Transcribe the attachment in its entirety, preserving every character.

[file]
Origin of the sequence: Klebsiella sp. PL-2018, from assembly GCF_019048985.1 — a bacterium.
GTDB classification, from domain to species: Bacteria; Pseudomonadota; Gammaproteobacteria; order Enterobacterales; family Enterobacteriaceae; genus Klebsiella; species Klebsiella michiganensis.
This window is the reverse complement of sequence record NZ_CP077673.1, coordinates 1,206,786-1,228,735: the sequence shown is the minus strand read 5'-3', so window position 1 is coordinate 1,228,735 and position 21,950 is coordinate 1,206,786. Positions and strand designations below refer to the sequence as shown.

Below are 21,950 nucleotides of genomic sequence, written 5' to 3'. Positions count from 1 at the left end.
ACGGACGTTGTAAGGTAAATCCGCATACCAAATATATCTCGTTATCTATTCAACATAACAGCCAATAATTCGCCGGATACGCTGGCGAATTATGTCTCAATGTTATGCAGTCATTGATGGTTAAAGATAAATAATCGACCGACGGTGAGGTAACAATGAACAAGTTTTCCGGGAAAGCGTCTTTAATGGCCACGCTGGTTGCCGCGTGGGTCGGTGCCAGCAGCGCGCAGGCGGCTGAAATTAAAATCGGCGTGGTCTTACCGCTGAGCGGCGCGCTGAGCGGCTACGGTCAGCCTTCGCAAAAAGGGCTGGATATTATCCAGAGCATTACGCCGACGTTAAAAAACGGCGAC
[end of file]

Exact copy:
Origin of the sequence: Klebsiella sp. PL-2018, from assembly GCF_019048985.1 — a bacterium.
GTDB classification, from domain to species: Bacteria; Pseudomonadota; Gammaproteobacteria; order Enterobacterales; family Enterobacteriaceae; genus Klebsiella; species Klebsiella michiganensis.
This window is the reverse complement of sequence record NZ_CP077673.1, coordinates 1,206,786-1,228,735: the sequence shown is the minus strand read 5'-3', so window position 1 is coordinate 1,228,735 and position 21,950 is coordinate 1,206,786. Positions and strand designations below refer to the sequence as shown.

Below are 21,950 nucleotides of genomic sequence, written 5' to 3'. Positions count from 1 at the left end.
ACGGACGTTGTAAGGTAAATCCGCATACCAAATATATCTCGTTATCTATTCAACATAACAGCCAATAATTCGCCGGATACGCTGGCGAATTATGTCTCAATGTTATGCAGTCATTGATGGTTAAAGATAAATAATCGACCGACGGTGAGGTAACAATGAACAAGTTTTCCGGGAAAGCGTCTTTAATGGCCACGCTGGTTGCCGCGTGGGTCGGTGCCAGCAGCGCGCAGGCGGCTGAAATTAAAATCGGCGTGGTCTTACCGCTGAGCGGCGCGCTGAGCGGCTACGGTCAGCCTTCGCAAAAAGGGCTGGATATTATCCAGAGCATTACGCCGACGTTAAAAAACGGCGAC